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How to service clients from Indigenous backgrounds


Linking with grassroots groups and ensuring First Nations people take the lead are key to servicing Indigenous clients, according to a finance coach.

By Malavika Santhebennur 10 minute read

Understanding the financial needs of clients from Indigenous backgrounds requires service providers to collaborate with grassroots organisations, First Nations Foundation manager, women’s economic empowerment, Larisha V Jerome says ahead of the inaugural Women in Finance Summit 2023.

“There are many First Nations organisations that know and work within their communities and run programs already,” she told Accountants Daily.

“Financial services providers need to link with them and build relationships. It’s akin to reciprocated knowledge sharing where you’re raising your cultural awareness while working with organisations that have been running workshops.

“That’s where the power is: the power of connection and collaboration, and making sure that everything is led by First Nations people. We will always know what’s best for our people.”

Ms Jerome’s comments precede the Women in Finance Summit 2023, where she and a panel of speakers will unpack how financial services providers can expand their cultural awareness to support clients from diverse backgrounds, while navigating their practices and expectations.

Ms Jerome – a Jarowair, Wakka Wakka and Wulli Wulli woman who grew up in Darug Country in Western Sydney – heads the Indigenous Women’s Financial Wellness Initiative at the First Nations Foundation.

It was developed to increase the economic security of Indigenous women across Australia by providing financial literacy training to hundreds through its online My Money Dream financial literacy training program.

It is also working with five community organisations to deliver money skills workshops to Indigenous women in their communities.

Run by a female Indigenous trainer, these virtual workshops cover individual goal setting and budgeting activities, as well as group discussions.

Ms Jerome said she uses her background working in banking, health, government (Indigenous Affairs) and the not-for-profit sector to offer sessions to Indigenous women on how to view financial wellbeing as a form of self-care, along with training around financial fitness, budgeting, saving, debt, and automation.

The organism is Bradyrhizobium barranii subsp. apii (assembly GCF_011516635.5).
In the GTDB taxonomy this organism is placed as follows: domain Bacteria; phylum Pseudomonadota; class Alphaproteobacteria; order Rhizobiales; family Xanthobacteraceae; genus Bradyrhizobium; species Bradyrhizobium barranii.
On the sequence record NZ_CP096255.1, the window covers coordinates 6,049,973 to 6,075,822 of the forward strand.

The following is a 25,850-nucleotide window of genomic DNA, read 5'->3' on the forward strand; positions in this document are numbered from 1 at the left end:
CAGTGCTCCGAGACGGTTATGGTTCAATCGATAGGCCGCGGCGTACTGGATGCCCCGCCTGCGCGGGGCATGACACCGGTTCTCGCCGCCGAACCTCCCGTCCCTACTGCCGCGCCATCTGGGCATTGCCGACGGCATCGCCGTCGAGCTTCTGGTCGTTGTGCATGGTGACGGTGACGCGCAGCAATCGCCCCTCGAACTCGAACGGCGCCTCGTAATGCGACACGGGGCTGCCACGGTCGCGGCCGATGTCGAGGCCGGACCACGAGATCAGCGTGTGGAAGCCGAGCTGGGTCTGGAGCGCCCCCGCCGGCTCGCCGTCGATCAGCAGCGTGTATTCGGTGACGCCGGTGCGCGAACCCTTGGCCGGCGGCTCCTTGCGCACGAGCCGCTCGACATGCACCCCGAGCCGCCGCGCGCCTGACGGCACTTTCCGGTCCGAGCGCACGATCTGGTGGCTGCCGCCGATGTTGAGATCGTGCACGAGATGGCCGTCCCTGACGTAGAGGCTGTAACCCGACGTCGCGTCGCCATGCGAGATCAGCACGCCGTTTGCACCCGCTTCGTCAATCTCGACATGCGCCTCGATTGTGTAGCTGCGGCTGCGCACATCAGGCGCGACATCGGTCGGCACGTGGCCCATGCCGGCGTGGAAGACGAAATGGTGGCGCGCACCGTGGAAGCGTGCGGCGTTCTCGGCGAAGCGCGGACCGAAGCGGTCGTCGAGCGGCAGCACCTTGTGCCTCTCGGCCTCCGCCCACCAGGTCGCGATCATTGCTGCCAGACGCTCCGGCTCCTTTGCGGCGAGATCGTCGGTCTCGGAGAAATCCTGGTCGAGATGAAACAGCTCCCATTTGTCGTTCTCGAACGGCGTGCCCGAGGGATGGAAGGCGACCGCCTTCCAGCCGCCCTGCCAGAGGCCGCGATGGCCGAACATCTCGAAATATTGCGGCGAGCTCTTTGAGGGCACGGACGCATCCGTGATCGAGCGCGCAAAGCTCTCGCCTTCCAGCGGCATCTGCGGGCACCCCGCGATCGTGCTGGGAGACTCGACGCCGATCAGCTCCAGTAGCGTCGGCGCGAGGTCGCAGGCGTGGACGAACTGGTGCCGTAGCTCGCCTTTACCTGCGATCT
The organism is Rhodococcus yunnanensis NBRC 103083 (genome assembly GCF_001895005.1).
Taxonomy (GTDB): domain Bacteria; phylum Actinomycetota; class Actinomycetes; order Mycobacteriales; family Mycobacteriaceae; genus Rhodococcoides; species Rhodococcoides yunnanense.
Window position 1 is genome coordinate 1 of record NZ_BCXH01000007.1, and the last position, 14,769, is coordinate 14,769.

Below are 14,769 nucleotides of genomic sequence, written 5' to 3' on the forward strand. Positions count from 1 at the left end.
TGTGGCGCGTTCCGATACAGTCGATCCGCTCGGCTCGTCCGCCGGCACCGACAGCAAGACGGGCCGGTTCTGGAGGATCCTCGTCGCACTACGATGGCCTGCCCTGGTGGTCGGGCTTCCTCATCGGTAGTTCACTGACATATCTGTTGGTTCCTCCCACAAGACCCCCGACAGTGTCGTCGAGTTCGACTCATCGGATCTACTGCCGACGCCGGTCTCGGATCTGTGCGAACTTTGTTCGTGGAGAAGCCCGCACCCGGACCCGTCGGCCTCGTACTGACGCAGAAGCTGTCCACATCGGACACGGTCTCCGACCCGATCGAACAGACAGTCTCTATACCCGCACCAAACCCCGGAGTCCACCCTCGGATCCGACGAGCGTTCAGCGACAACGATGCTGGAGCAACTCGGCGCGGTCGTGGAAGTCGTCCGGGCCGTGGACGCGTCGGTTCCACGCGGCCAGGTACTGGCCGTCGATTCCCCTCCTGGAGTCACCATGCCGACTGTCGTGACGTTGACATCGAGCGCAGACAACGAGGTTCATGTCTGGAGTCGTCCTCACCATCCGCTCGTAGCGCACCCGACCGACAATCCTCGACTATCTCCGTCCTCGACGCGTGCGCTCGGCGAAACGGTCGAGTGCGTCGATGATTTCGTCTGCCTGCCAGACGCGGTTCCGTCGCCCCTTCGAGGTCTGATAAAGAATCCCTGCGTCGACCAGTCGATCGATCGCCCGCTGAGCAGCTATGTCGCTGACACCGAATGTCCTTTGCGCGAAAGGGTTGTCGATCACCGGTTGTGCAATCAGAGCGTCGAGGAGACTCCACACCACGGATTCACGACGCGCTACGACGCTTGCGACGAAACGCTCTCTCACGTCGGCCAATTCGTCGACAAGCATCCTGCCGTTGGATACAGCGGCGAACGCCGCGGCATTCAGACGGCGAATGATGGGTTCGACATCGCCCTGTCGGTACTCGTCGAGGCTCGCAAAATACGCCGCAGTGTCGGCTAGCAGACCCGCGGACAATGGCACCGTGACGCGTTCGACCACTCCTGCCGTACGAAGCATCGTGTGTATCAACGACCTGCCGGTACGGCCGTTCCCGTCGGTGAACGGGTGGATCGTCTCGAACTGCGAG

“We use a strength-based approach in our training rather than a deficit or lack mindset. It’s all about how to thrive. We want to use our cultural strengths to build our economic independence,” she explained.

“We want the women to have the mindset mentally that they’re abundant, capable, and educated enough to achieve financial wellness. Spiritually, we want them to feel comfortable and not worry about money shame. This is something a lot of First Nations people experience. We want them to have financial contentment.

“Physically, we want them to have the financial freedom to provide shelter and have enough to support themselves and their families.”

The sessions also weave Indigenous culture and healing to encourage women to feel comfortable to have conversations about money, Ms Jerome said.

“These sessions could be the first time anybody has spoken to the women about money, especially within their friendship circle. So, it’s about that healing component,” she said.

All sessions are tailored to the needs of the participants and their communities, Ms Jerome explained, because “the perception of wealth is completely different for all First Nations people around the country”.

The underlying goal of the program that Ms Jerome leads is to break free from the intergenerational trauma First Nations people have undergone due to colonisation, genocide, and cultural dispossession. 

“Firstly, it’s about giving women back their power because you can’t feel abundant, capable, or deserving of financial independence unless you’re standing in your power,” Ms Jerome said.

“To redress the economic injustice, we need to have conversations about money.”

She encouraged financial services providers to run trauma-informed practices to support Indigenous clients (particularly women), while ensuring that everything is led by Indigenous women.

A trauma-informed practice is an approach that acknowledges that clients accessing services and those delivering services could be impacted by trauma. A trauma-informed practice provides holistic, strength-focused support while the providers are collaborative and reflective.

“That allyship is critical because it’s important to continue to reconcile with First Nations people and organisations,” Ms Jerome concluded.

To hear more from Larisha V Jerome about how to support First Nations clients and boost their financial wellbeing, come along to the Women in Finance Summit 2023.

It will be held on Friday, 10 November at The Star, Sydney.

Click here to book your tickets and don’t miss out!

For more information, including agenda and speakers, click here.

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